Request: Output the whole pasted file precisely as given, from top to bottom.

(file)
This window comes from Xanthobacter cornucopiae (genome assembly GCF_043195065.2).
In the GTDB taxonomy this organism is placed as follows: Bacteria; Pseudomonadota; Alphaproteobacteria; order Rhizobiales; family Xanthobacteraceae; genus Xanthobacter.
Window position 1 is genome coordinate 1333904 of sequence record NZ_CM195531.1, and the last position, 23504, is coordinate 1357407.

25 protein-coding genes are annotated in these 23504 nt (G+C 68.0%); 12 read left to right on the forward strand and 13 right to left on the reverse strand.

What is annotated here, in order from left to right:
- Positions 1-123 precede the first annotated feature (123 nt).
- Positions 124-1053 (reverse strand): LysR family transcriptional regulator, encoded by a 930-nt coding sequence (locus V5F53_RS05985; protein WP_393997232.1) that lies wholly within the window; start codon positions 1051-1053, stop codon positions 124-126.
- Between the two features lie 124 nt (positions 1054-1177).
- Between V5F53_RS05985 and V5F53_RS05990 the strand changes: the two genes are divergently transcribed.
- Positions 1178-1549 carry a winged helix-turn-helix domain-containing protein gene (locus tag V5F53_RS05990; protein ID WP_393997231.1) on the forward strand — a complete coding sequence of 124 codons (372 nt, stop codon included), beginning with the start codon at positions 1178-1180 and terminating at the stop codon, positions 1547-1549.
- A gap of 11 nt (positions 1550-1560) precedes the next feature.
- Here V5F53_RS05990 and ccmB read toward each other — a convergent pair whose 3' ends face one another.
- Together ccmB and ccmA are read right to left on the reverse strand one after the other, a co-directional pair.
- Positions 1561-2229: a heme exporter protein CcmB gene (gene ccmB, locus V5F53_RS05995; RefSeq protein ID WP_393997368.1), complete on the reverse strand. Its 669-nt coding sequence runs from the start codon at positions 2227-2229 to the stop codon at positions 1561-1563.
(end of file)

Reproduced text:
This window comes from Xanthobacter cornucopiae (genome assembly GCF_043195065.2).
In the GTDB taxonomy this organism is placed as follows: Bacteria; Pseudomonadota; Alphaproteobacteria; order Rhizobiales; family Xanthobacteraceae; genus Xanthobacter.
Window position 1 is genome coordinate 1333904 of sequence record NZ_CM195531.1, and the last position, 23504, is coordinate 1357407.

25 protein-coding genes are annotated in these 23504 nt (G+C 68.0%); 12 read left to right on the forward strand and 13 right to left on the reverse strand.

What is annotated here, in order from left to right:
- Positions 1-123 precede the first annotated feature (123 nt).
- Positions 124-1053 (reverse strand): LysR family transcriptional regulator, encoded by a 930-nt coding sequence (locus V5F53_RS05985; protein WP_393997232.1) that lies wholly within the window; start codon positions 1051-1053, stop codon positions 124-126.
- Between the two features lie 124 nt (positions 1054-1177).
- Between V5F53_RS05985 and V5F53_RS05990 the strand changes: the two genes are divergently transcribed.
- Positions 1178-1549 carry a winged helix-turn-helix domain-containing protein gene (locus tag V5F53_RS05990; protein ID WP_393997231.1) on the forward strand — a complete coding sequence of 124 codons (372 nt, stop codon included), beginning with the start codon at positions 1178-1180 and terminating at the stop codon, positions 1547-1549.
- A gap of 11 nt (positions 1550-1560) precedes the next feature.
- Here V5F53_RS05990 and ccmB read toward each other — a convergent pair whose 3' ends face one another.
- Together ccmB and ccmA are read right to left on the reverse strand one after the other, a co-directional pair.
- Positions 1561-2229: a heme exporter protein CcmB gene (gene ccmB, locus V5F53_RS05995; RefSeq protein ID WP_393997368.1), complete on the reverse strand. Its 669-nt coding sequence runs from the start codon at positions 2227-2229 to the stop codon at positions 1561-1563.